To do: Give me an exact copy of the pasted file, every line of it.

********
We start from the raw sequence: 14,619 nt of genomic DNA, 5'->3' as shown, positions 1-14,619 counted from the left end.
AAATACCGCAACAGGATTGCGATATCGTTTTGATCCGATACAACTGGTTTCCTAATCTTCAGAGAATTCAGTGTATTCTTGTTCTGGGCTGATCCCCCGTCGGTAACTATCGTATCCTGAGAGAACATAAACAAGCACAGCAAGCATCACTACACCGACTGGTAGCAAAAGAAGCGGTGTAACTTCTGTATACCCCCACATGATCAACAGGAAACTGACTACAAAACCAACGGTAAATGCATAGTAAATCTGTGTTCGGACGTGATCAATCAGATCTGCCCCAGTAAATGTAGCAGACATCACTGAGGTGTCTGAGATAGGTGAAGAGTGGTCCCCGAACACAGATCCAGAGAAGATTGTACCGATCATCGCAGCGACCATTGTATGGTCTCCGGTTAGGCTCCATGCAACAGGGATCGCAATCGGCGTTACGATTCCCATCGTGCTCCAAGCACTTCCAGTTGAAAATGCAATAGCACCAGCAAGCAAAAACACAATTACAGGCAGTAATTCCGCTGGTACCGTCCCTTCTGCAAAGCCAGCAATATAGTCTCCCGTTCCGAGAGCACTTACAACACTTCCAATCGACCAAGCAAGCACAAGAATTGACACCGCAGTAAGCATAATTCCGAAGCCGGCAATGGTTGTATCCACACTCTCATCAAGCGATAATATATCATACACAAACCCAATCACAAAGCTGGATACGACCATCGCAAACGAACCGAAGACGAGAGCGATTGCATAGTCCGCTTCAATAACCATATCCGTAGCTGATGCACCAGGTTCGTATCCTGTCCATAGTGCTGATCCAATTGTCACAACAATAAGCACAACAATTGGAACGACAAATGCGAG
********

We start from the raw sequence: 14,619 nt of genomic DNA, 5'->3' as shown, positions 1-14,619 counted from the left end.
AAATACCGCAACAGGATTGCGATATCGTTTTGATCCGATACAACTGGTTTCCTAATCTTCAGAGAATTCAGTGTATTCTTGTTCTGGGCTGATCCCCCGTCGGTAACTATCGTATCCTGAGAGAACATAAACAAGCACAGCAAGCATCACTACACCGACTGGTAGCAAAAGAAGCGGTGTAACTTCTGTATACCCCCACATGATCAACAGGAAACTGACTACAAAACCAACGGTAAATGCATAGTAAATCTGTGTTCGGACGTGATCAATCAGATCTGCCCCAGTAAATGTAGCAGACATCACTGAGGTGTCTGAGATAGGTGAAGAGTGGTCCCCGAACACAGATCCAGAGAAGATTGTACCGATCATCGCAGCGACCATTGTATGGTCTCCGGTTAGGCTCCATGCAACAGGGATCGCAATCGGCGTTACGATTCCCATCGTGCTCCAAGCACTTCCAGTTGAAAATGCAATAGCACCAGCAAGCAAAAACACAATTACAGGCAGTAATTCCGCTGGTACCGTCCCTTCTGCAAAGCCAGCAATATAGTCTCCCGTTCCGAGAGCACTTACAACACTTCCAATCGACCAAGCAAGCACAAGAATTGACACCGCAGTAAGCATAATTCCGAAGCCGGCAATGGTTGTATCCACACTCTCATCAAGCGATAATATATCATACACAAACCCAATCACAAAGCTGGATACGACCATCGCAAACGAACCGAAGACGAGAGCGATTGCATAGTCCGCTTCAATAACCATATCCGTAGCTGATGCACCAGGTTCGTATCCTGTCCATAGTGCTGATCCAATTGTCACAACAATAAGCACAACAATTGGAACGACAAATGCGAG